….I’m told every time someone new greets me, their sincerity present in every word. I think the number of different things I’ve experienced in the last four months has already softened the memories I had of Kurdistan, of how warm and inviting everyone, almost without fail, really is.
Those that don’t smile at me immediately only act so out of their form of repressed curiosity. Much more so than Erbil I have the impression that I am a real outsider (and one of a small handful of expats). But in a good sense… those that don’t smile quickly always return one when I smile at them first. So the initial showing of curious stares or blank faces is only the first front of hospitality and open-heartedness.
Duhok lies to the northeast of Erbil, almost due north of the largest city of northern Iraq, the Islamic State- controlled Mosul. The city is tucked behind a small mountain ridge in the northeastern edge of the Zagros Mountains. South of the city the mountains flatten to the northern Iraqi plains on the Tigres River, eventually giving way to the vast expanses of the Syrian Desert. To the north, the mountain ridges increase in dramatic presence and size towards the Turkish border. Wherein Erbil I was about equidistant from the Iranian and Turkish borders, I am now much closer to both the Turkish and Syrian borders, in the extreme northwestern corner of Iraq. I have arrived during what is widely recognized as the ugliest part of the year- the hot and stuffy end of summer with haziness and temperatures still hovering above 100 Fahrenheit-and yet the rugged beauty of the surrounding mountain slopes and distant city edges climbing towards the peaks is obvious. Come winter and spring it will be stunning.
The rugged mountains enclosing Duhok and its narrow valley
Duhok is a growing city. The trend of the very recent past in Kurdistan is one of rapid modernization and urbanization. More and more Kurds are leaving their traditional villages in the rugged mountains and moving to cities in search of greater economic opportunities. Duhok, like Erbil, is an excellent example of this trend; this once small city now boasts a population of over a million and is still rapidly growing: consumerism, regional investment, and demand for westernization all pushing continued growth.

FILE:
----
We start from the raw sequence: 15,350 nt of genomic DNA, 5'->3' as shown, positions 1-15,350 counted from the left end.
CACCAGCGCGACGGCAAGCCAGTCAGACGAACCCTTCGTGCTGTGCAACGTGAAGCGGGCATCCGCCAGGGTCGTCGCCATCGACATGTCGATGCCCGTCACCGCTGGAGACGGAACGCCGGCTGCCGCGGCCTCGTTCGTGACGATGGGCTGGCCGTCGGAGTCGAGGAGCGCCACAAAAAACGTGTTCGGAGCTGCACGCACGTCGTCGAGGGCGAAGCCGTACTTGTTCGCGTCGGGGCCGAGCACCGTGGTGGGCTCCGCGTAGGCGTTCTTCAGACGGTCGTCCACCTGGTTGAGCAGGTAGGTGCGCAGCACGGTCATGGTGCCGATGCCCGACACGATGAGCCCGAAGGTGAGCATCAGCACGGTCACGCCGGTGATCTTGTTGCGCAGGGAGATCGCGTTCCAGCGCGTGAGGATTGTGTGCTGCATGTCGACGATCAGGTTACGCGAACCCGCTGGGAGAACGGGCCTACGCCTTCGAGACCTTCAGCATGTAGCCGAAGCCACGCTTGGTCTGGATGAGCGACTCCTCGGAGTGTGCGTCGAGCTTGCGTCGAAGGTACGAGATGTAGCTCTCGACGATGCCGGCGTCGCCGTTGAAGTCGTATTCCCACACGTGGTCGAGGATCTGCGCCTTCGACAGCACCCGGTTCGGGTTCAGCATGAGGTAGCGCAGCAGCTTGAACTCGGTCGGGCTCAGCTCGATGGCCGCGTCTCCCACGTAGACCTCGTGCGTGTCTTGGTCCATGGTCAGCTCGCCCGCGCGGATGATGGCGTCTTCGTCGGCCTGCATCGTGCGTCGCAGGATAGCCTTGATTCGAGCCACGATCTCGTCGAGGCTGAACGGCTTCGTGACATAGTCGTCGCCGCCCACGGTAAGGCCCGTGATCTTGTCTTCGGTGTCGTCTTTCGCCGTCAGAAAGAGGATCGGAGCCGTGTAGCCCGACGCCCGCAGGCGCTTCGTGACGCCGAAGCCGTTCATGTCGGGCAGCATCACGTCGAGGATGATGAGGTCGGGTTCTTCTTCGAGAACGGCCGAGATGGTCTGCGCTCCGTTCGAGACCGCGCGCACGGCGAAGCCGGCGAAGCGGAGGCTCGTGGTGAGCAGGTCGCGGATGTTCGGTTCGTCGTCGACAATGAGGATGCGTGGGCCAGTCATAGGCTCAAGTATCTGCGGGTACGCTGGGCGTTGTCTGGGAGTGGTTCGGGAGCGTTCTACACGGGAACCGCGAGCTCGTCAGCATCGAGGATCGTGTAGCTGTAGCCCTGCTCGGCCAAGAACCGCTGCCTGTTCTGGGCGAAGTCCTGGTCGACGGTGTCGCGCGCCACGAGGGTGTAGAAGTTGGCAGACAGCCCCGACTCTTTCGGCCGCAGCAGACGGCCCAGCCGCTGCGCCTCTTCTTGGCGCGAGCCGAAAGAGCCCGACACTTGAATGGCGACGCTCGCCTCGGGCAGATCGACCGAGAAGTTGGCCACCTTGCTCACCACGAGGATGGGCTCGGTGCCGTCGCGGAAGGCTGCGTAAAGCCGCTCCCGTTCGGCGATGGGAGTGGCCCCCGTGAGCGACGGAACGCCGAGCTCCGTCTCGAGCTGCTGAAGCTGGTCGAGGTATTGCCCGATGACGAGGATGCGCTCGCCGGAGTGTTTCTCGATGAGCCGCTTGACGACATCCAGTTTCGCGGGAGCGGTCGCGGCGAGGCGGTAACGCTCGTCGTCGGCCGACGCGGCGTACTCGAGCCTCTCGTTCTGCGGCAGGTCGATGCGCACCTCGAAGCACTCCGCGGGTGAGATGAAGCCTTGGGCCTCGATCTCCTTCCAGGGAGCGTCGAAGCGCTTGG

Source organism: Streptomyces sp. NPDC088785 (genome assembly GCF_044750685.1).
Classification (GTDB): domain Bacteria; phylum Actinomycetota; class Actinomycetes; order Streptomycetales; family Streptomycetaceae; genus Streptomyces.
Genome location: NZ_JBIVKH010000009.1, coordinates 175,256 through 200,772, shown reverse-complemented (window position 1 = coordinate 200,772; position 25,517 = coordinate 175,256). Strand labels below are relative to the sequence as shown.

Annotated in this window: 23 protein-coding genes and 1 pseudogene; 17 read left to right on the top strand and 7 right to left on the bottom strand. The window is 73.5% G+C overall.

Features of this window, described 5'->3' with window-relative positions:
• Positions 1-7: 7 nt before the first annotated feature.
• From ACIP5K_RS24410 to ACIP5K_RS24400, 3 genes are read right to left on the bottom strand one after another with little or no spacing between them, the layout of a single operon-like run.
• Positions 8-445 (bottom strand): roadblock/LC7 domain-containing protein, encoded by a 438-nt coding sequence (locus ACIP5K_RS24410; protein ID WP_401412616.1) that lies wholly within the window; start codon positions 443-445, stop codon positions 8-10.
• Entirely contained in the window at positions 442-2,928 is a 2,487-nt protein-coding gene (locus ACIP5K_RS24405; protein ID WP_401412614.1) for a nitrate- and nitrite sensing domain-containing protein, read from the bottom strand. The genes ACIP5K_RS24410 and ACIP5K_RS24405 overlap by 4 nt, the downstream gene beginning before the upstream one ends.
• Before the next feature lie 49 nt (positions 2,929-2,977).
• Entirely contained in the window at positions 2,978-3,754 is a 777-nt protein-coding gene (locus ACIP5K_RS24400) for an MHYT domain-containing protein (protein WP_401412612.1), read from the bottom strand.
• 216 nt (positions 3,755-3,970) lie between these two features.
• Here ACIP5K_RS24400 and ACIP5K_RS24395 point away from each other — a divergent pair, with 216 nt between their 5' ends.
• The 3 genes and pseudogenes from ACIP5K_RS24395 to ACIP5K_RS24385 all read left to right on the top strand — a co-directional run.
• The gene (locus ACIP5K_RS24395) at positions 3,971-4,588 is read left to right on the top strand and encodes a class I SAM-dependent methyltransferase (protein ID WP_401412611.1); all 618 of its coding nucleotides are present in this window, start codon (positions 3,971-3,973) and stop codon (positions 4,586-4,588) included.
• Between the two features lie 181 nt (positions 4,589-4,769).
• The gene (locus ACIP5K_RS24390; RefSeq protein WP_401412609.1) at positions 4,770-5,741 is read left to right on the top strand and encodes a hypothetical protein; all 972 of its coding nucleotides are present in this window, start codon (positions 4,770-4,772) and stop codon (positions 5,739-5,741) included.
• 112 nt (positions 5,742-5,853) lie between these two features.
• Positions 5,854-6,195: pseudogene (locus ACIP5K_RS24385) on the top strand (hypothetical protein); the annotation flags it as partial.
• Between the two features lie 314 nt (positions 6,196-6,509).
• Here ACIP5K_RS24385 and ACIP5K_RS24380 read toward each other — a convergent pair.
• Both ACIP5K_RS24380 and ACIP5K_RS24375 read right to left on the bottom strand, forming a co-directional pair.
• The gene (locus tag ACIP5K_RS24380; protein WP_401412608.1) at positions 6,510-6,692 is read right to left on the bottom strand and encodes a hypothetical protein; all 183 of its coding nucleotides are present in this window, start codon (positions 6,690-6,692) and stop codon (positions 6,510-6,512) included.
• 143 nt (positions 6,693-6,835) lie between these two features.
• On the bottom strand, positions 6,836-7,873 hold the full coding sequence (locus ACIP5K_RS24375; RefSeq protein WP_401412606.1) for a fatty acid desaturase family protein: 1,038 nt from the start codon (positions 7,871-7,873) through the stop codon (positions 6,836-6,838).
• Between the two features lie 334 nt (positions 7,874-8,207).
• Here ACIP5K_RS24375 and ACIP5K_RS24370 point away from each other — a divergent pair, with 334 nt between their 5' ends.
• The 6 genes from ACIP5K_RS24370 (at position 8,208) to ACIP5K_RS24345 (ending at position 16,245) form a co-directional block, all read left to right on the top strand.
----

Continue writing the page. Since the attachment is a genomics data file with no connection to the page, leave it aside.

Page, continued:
The other great factor contribution to Duhok’s growth in population is the mass influx of Syrian refugees and Iraqi IDP’s. For Syrians, Duhok represents the first plausible place to settle having crossed east from the international border. Across the street from my apartment is a nice little coffee shop serving Turkish coffee and cappuccinos. Both baristas are friendly young men, and both are Syrian refugees, having moved from Damascus and Aleppo with their families. My grocer three shops down is an Arab man, and new resident of Duhok from Mosul. Like Erbil, many service and tradesman jobs are being filled by young men escaping regions of Syria and Iraq experiencing terrible and continual violence and upheaval. My bike mechanic in Erbil and his three brothers are another example; all of them Syrian refugees from Kobane.
In truth, I don’t know this city in the slightest. I’ve been here only a week. I’ve spent that lone weekend wandering the city bazaar, and spend my weekdays building a long term plan for my classes’ curriculum and development. As soon as I have a chance to, I’m going to return to Erbil and buy a new motorcycle so I can continue my exploration of the Kurdish countryside as well as explore this city in depth.
In the meantime I’m going to continue exploring on foot, seeing whatever I see, meeting whoever I meet.
“Oh wow, you’re from America! Thank you for coming here! Welcome to Duhok.”
My second 1st Iraqi sunset
The city bazaar at peak hours